'The last night we had great doings here in burning another pope in effigie; never the like in that kind seens before; I believe you will have a relation of it in print'.

Bodleian, MS Wood F 41, 120

 

William Dugdale, London to Anthony Wood, Oxford, 25 November 1679

Concerning corrections for the Baronage and his account of his life, with answers to the queries in a letter from Wood.

Hamper, 422-3; Bodleian, MS Ballard 14, 5

Hamper omits the second sentence of the letter, referring to Dugdale's account of his life.
Marginal note describes Lady Houghton as the daughter of Sir Roger Aston, a Scot who was barber & then Master of the Robes to James I.

 

William Dugdale, London to Anthony Wood, Oxford, 9 December 1679

Acknowledges receipt of notes from Wood & tells him about William Hill: 'a sober ingenious man', who was master of the Free School in Sutton Coldfield and his father Blackleech Hill of Curdworth, an attorney and bailiff of Hemlingford Hundred 'a nimble and dextrous man at business', who William knew well. The son died in Ireland.

Bodleian, MS Wood F 41, 123

William Hill (1618-67), classical scholar.

 

William Dugdale, London to Anthony Wood, 16 December 1679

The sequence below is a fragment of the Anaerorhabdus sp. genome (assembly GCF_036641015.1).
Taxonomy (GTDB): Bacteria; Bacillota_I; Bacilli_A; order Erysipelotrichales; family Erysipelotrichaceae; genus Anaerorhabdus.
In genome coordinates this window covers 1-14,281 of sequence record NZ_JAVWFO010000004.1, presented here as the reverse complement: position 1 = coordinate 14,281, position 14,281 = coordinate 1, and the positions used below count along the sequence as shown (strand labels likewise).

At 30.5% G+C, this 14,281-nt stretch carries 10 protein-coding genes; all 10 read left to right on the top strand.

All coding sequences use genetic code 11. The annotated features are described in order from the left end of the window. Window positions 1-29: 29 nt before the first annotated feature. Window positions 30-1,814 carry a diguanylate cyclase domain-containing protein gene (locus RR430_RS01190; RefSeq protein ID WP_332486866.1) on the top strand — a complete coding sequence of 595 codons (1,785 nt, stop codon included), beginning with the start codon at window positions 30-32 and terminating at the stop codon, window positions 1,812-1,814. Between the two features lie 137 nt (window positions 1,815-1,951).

Tells him prorogation of parliament will allow him to return to Warwickshire earlier than expected. Tells him more about William Hill, including the general belief that he was cuckolded by his second wife who gave birth to a healthy child seven months after their marriage. 'Yesterday morning dyed the bane of this poore Office Sir Edw: Bishe, in a very low conidition as to his estate we heare'.

Bodleian, MS Wood F 41, 125

 

William Dugdale, London to Anthony Wood, 1 January 1680

He would have responded sooner. but until yesterday he couldn't discover where Bysshe was buried (St Olave's in the Jewry). He thinks Henry St George will succeed as Clarenceux, but they have to wait on the Duke of Norfolk, who has the nomination and is in Brussels. He hopes to see Wood in Warwickshire by Easter.

Bodleian, MS Wood F 41, 126

 

William Dugdale, Blyth Hall to Anthony Wood, 6 March 1680

Letting Wood know that he has to go to London the week before Easter, when new Clarenceux etc. are to be created by the deputy Earl Marshal. He doesn't expect to see Wood beforehand 'considering the badnesse of the ways, by the store of wet weather we have had'. He has heard 'for certain' that Blount died at Christmas. He saw him in London in Michaelmas term 'very pensive, and not a little dejected', which he attributed to 'the violent current of the times'.

Bodleian, MS Wood F 41, 127

 

William Dugdale, Heralds' Office to Anthony Wood, Oxford, 6 April 1680

Dugdale has returned to London sooner than expected for the creations of Sir Henry (Clarenceux) and Sir Thomas (Norroy) St George on previous Saturday. 'I should be very glad to see you here, having made a rough-draught of what you have minde I should do, in reference to my selfe, which I am desirous you should see before I do perfect it'. 'Our noble freind' Mr Sheldon has had him draw up a funeral certificate for his brother, who died at Canterbury. If Sheldon is in London for the term, he can see it before it's registered.